For our Digital Dance Residence as part of The Origin, we will be coming together to make solo and group online improvisations around the key themes of community, togetherness, separateness, closeness, distance. Working with these ideas alone and together in a range of dance styles and movement practices; we will work to explore the notion of a digital supportive dance community; in which we support, nurture and challenge each other through supported improvisations. Making use of digital platforms we will readdress what it means to be a dance community and also how we can utilise and apply our dance practices and trainings to address our current moods, mindsets and emotions through movement. Our intention is to curate a safe, opening and welcoming space where through our movements and stillness, breath and gesture we can share, activate and communicate together as we navigate new ways of being together.
Kingston University’s dance degree offers a diverse and exciting curriculum by combining critical and creative practice. Students study a diverse range of global dance styles; developing their own unique dance identity by exploring areas such as choreography, dance technique and performance, cultural dances, teaching dance and event management. Students work collaboratively; in placements; in the local community and in work across a wide range of performance styles. The dance course also capitalises on London’s vibrant multicultural dance scene and encourages students to address the social and political implications and applications of their forming dance practice. For more information visit the course website.
Students from KSA Dance: Akeino James, Alex Fryer, Anya Handzel, Immaculate Lubega, Izzy Cook, Jakub Ujczak, Lauren Woollard, Louisa Pope and Olivia Hutton.
KSA Dance team members leading collaboration with L4, L5 and L6 students are:
Dr Beatrice Jarvis: urban space creative facilitator, choreographer and researcher, and founder of the Urban Research Forum and The Living Collective. Drawing from Somatic practices and working extensively with improvisation; Beatrice works across a diverse range of community settings both nationally and internationally to explore through site-based and studio practices; the social power and potential of embodied movement practices. Her socio-choreographic research has been profiled within Pina Bausch Symposium, Bauhaus-Universität Weimar, dOCUMENTA (13), National School of Art Bucharest, Galway Dance Festival, Goldsmiths CUCR Tate, and AAG. Her commissions include GroundWorks Jerwood Space, Steven Lawrence Center and EGFK Berlin. For more information visit her website.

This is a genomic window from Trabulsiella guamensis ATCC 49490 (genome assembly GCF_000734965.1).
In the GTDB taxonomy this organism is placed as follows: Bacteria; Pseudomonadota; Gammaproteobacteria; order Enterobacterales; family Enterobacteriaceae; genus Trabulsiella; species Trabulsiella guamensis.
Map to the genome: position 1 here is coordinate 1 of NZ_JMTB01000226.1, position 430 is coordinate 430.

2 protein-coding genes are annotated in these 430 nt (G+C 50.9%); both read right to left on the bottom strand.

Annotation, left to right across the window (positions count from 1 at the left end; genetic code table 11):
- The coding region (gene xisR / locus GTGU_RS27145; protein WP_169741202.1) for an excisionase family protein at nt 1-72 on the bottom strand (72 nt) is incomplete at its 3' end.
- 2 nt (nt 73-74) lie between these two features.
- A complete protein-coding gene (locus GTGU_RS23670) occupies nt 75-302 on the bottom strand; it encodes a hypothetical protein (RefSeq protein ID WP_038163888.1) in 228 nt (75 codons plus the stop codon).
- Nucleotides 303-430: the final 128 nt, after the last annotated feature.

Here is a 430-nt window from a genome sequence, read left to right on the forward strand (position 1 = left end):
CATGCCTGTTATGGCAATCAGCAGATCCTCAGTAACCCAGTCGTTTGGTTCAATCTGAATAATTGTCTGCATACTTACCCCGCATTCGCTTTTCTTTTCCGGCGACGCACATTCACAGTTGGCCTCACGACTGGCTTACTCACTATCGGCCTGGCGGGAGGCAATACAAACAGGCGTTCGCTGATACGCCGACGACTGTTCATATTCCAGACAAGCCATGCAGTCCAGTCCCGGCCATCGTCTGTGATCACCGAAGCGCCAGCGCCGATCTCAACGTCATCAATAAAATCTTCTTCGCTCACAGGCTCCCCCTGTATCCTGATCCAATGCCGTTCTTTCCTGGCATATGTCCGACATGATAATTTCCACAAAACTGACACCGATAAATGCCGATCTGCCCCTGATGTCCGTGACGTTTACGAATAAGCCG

Caroline Lofthouse: a senior lecturer in Dance and a founding member of staff in the Dance Department at Kingston University. With a BA (Hons) in Contemporary Dance and an MA in Dance Training and Education both from London Contemporary Dance School, she has worked in dance for over 20 years. Before Kingston, she performed extensively with Loop Dance Company, working with choreographers such as Jonzi D, Yael Flexer and Filip Van Huffel. She has worked for Richard Alston Dance Company and was a faculty member at London Contemporary Dance School, Roehampton University and London Studio Centre. She is also an Associate Artist with Candoco Dance Company. For more information visit her website.